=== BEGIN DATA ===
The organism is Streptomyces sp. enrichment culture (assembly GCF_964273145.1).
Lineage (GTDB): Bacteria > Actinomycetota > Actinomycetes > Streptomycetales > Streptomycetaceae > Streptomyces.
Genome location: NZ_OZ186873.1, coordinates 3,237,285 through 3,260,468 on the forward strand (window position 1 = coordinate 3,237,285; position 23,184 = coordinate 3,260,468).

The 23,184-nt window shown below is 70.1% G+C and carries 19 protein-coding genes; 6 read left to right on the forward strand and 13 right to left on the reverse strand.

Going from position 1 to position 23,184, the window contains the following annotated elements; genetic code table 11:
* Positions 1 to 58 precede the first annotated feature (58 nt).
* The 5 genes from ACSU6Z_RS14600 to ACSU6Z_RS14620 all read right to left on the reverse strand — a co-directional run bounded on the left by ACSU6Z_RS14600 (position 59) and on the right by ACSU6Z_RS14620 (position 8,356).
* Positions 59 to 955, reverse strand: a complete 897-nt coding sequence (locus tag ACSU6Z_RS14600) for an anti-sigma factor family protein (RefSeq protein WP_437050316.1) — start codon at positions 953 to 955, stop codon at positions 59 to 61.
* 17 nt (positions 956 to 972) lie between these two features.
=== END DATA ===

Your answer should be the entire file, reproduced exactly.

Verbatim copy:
The organism is Streptomyces sp. enrichment culture (assembly GCF_964273145.1).
Lineage (GTDB): Bacteria > Actinomycetota > Actinomycetes > Streptomycetales > Streptomycetaceae > Streptomyces.
Genome location: NZ_OZ186873.1, coordinates 3,237,285 through 3,260,468 on the forward strand (window position 1 = coordinate 3,237,285; position 23,184 = coordinate 3,260,468).

The 23,184-nt window shown below is 70.1% G+C and carries 19 protein-coding genes; 6 read left to right on the forward strand and 13 right to left on the reverse strand.

Going from position 1 to position 23,184, the window contains the following annotated elements; genetic code table 11:
* Positions 1 to 58 precede the first annotated feature (58 nt).
* The 5 genes from ACSU6Z_RS14600 to ACSU6Z_RS14620 all read right to left on the reverse strand — a co-directional run bounded on the left by ACSU6Z_RS14600 (position 59) and on the right by ACSU6Z_RS14620 (position 8,356).
* Positions 59 to 955, reverse strand: a complete 897-nt coding sequence (locus tag ACSU6Z_RS14600) for an anti-sigma factor family protein (RefSeq protein WP_437050316.1) — start codon at positions 953 to 955, stop codon at positions 59 to 61.
* 17 nt (positions 956 to 972) lie between these two features.